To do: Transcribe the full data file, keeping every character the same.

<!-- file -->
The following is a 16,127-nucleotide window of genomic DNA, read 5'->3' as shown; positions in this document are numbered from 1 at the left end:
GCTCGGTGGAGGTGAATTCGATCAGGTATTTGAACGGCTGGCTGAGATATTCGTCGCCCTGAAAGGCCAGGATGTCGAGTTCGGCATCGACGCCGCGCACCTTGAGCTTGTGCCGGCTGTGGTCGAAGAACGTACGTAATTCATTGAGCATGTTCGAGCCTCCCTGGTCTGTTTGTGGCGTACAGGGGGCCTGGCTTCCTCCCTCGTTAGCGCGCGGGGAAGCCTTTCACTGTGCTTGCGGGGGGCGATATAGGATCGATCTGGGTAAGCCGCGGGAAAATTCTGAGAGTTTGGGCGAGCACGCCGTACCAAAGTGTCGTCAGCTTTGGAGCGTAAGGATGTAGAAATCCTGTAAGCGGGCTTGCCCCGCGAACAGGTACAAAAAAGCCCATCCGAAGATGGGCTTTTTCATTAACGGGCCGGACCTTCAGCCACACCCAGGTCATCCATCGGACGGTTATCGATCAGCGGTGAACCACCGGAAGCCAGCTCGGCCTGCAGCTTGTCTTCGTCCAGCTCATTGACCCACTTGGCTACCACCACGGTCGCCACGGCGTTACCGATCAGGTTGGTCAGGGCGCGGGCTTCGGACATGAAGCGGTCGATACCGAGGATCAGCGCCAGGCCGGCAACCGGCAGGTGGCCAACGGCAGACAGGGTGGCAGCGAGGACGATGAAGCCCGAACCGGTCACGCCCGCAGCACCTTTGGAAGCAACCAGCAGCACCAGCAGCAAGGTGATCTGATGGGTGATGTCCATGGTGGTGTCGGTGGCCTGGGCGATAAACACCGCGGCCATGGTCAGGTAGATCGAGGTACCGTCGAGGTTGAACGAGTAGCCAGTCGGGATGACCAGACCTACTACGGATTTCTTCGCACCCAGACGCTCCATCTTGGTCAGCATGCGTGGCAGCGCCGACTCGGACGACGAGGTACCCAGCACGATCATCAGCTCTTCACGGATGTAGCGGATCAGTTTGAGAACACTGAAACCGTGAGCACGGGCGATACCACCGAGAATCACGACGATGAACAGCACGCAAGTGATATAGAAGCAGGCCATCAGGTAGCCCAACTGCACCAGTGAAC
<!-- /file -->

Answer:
The following is a 16,127-nucleotide window of genomic DNA, read 5'->3' as shown; positions in this document are numbered from 1 at the left end:
GCTCGGTGGAGGTGAATTCGATCAGGTATTTGAACGGCTGGCTGAGATATTCGTCGCCCTGAAAGGCCAGGATGTCGAGTTCGGCATCGACGCCGCGCACCTTGAGCTTGTGCCGGCTGTGGTCGAAGAACGTACGTAATTCATTGAGCATGTTCGAGCCTCCCTGGTCTGTTTGTGGCGTACAGGGGGCCTGGCTTCCTCCCTCGTTAGCGCGCGGGGAAGCCTTTCACTGTGCTTGCGGGGGGCGATATAGGATCGATCTGGGTAAGCCGCGGGAAAATTCTGAGAGTTTGGGCGAGCACGCCGTACCAAAGTGTCGTCAGCTTTGGAGCGTAAGGATGTAGAAATCCTGTAAGCGGGCTTGCCCCGCGAACAGGTACAAAAAAGCCCATCCGAAGATGGGCTTTTTCATTAACGGGCCGGACCTTCAGCCACACCCAGGTCATCCATCGGACGGTTATCGATCAGCGGTGAACCACCGGAAGCCAGCTCGGCCTGCAGCTTGTCTTCGTCCAGCTCATTGACCCACTTGGCTACCACCACGGTCGCCACGGCGTTACCGATCAGGTTGGTCAGGGCGCGGGCTTCGGACATGAAGCGGTCGATACCGAGGATCAGCGCCAGGCCGGCAACCGGCAGGTGGCCAACGGCAGACAGGGTGGCAGCGAGGACGATGAAGCCCGAACCGGTCACGCCCGCAGCACCTTTGGAAGCAACCAGCAGCACCAGCAGCAAGGTGATCTGATGGGTGATGTCCATGGTGGTGTCGGTGGCCTGGGCGATAAACACCGCGGCCATGGTCAGGTAGATCGAGGTACCGTCGAGGTTGAACGAGTAGCCAGTCGGGATGACCAGACCTACTACGGATTTCTTCGCACCCAGACGCTCCATCTTGGTCAGCATGCGTGGCAGCGCCGACTCGGACGACGAGGTACCCAGCACGATCATCAGCTCTTCACGGATGTAGCGGATCAGTTTGAGAACACTGAAACCGTGAGCACGGGCGATACCACCGAGAATCACGACGATGAACAGCACGCAAGTGATATAGAAGCAGGCCATCAGGTAGCCCAACTGCACCAGTGAAC